Colossians 4:2 “Continue in prayer, and watch in the same with thanksgiving;”

Humans can scale the highest mountains and live in the harshest deserts. But we all live precarious lives: ones not far from death if we lose access to simple things like water, food, or even sleep.  How long can we survive without the basics?  Every person and situation is different, though the “rule of threes” gets at the desperate nature of what our bodies need: three weeks without food, three days without water, and only three minutes without oxygen.

Do you want to know the primary reason we don’t pray more consistently-we don’t think we need to!  In truth, we need prayer more than we need physical oxygen.

John MacArthur, in his book “Alone with God,” writes on the fixed, life-sustaining commitment we each must have to prayer:

For Christians, prayer is like breathing.  You don’t have to think to breathe because the atmosphere exerts pressure on your lungs and forces you to breathe.  That’s why it is more difficult to hold your breath than it is to breathe.  Similarly, when you are born into the family of God, you enter into a spiritual atmosphere wherein God’s presence and grace exert pressure, or influence, on your life.  Prayer is the normal response to that pressure.  As believers, we all have entered the divine atmosphere to breath the air of prayer.  Only then can we survive in the darkness of the world.

Unfortunately, many believers hold their spiritual breaths for long periods, thinking brief moments with God are sufficient to allow them to survive.  But such restricting of their spiritual intake is caused by sinful desires.  The fact is, every believer must be continually in the presence of God, constantly breathing in His truth to be fully functional.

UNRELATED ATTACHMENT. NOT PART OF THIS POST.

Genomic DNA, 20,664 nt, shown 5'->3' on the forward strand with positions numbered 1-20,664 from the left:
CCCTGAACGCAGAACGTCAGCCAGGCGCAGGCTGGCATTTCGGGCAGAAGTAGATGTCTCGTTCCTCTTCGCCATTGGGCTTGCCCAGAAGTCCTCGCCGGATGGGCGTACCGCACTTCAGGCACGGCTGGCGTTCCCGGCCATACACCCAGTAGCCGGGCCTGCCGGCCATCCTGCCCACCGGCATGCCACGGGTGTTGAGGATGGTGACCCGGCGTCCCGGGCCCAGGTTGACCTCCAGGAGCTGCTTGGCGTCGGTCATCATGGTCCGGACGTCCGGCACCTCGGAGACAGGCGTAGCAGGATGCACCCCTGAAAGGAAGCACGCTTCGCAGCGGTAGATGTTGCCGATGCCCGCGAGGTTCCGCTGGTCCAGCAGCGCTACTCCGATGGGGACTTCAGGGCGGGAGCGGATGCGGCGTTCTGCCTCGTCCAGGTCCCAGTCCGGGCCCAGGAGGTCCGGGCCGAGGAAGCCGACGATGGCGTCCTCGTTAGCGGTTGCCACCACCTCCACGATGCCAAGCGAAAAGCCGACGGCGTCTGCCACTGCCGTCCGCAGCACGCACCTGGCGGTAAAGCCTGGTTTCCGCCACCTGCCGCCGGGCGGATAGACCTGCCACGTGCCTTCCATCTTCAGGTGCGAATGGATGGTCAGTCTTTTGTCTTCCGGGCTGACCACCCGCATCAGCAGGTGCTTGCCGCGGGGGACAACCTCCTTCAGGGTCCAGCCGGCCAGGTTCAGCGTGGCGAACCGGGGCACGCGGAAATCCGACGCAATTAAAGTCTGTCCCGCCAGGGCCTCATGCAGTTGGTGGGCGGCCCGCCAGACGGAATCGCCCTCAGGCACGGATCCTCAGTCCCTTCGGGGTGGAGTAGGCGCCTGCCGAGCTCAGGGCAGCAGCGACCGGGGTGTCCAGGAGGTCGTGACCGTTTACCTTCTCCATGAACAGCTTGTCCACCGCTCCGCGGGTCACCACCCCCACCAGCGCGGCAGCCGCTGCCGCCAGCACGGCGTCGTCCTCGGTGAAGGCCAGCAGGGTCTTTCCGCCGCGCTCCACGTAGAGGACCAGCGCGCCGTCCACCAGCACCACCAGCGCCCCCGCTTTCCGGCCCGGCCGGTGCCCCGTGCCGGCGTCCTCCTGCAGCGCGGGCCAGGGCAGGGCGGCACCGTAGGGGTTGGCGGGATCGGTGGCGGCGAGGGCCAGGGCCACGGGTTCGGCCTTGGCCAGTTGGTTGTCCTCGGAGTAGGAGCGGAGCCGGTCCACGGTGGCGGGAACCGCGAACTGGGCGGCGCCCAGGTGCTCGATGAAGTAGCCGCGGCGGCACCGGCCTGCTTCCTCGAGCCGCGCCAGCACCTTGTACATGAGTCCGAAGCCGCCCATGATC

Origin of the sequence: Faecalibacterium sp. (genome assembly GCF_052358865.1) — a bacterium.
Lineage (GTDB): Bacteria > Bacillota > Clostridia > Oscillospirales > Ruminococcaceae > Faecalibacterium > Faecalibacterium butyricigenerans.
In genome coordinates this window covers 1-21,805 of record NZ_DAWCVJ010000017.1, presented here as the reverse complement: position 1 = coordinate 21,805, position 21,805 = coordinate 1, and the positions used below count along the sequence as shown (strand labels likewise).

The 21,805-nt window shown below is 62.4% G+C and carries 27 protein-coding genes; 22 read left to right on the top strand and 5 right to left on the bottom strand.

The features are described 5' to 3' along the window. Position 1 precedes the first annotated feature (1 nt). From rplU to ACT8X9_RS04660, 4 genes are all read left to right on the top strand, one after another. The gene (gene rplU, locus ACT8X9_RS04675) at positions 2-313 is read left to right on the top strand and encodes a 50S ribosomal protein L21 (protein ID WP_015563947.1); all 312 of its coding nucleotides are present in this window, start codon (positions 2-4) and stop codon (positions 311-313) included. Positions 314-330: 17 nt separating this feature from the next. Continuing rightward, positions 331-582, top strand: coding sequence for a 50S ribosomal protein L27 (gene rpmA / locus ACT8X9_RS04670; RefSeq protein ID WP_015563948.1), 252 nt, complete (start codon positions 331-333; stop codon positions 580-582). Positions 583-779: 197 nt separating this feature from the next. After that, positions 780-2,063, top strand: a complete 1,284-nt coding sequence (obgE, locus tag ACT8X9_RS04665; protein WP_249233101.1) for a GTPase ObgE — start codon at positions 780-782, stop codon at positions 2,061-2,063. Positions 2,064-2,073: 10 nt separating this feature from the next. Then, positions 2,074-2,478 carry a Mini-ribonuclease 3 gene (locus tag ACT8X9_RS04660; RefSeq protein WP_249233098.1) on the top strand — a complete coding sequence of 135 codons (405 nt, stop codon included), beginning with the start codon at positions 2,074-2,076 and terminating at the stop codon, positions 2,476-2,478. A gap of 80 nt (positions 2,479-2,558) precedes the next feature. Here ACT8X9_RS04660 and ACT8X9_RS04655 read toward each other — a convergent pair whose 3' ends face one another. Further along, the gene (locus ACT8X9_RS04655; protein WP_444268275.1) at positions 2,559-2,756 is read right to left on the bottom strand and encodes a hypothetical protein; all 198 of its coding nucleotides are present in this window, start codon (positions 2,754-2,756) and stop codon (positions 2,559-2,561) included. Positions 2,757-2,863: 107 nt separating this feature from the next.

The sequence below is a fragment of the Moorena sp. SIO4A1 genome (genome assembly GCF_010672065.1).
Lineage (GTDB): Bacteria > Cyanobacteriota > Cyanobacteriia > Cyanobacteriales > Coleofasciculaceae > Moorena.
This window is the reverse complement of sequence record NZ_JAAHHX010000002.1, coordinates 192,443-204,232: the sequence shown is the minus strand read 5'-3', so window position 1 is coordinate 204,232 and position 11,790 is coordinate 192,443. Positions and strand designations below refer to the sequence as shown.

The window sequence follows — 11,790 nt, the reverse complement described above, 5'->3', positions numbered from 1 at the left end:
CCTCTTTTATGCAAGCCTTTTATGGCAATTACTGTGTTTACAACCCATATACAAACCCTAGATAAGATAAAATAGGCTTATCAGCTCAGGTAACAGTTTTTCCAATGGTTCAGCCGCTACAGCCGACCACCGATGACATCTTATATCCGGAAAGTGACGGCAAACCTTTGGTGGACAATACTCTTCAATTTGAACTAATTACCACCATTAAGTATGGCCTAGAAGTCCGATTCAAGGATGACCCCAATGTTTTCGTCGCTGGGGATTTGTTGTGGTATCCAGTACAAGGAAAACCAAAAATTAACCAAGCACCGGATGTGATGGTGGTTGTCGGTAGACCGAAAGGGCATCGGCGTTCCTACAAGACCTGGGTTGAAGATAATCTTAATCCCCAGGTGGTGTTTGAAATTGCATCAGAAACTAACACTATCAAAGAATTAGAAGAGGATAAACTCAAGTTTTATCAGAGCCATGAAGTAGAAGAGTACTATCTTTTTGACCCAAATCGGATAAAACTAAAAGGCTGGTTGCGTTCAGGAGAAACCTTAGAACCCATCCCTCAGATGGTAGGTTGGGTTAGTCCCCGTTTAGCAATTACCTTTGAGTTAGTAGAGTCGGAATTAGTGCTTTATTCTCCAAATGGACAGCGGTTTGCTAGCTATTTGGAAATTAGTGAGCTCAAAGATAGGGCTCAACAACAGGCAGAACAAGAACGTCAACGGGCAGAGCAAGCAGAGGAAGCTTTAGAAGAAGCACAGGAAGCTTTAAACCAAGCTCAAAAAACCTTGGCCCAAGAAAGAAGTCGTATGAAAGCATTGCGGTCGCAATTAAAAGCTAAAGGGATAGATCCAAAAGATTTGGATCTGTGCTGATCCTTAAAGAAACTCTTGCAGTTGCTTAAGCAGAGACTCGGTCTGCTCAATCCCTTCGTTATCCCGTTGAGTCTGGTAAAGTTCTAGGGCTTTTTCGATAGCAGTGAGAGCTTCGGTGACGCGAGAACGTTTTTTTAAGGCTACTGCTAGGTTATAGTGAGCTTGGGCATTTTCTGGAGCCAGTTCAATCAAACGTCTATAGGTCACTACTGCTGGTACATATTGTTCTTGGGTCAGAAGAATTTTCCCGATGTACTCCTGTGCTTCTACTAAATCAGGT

Because ours is such a free and prosperous society, it is easier for Christians to feel secure by presuming on instead of depending upon God’s grace.  Too many believers become satisfied with physical blessings and have little desire for spiritual blessings.  Having become so dependent on their physical resources, they feel little need for spiritual resources.  When programs, methods, and money produce impressive results, there is an inclination to confuse human success with divine blessing.  Christians actually behave like practical humanists, living as if God were not necessary.  When that happens, passionate longing for God and yearning for His help will be missing-along with His empowerment.  Because of this great and common danger, Paul urged believers to pray at all times and devote themselves to prayer.  Continual, persistent, incessant prayer is an essential part of Christian living, and it flows out of dependence on God.

If we cannot survive more than three minutes without oxygen, would you join me in not allowing the same gap to be any wider between vertical, intercessory “breathes” today?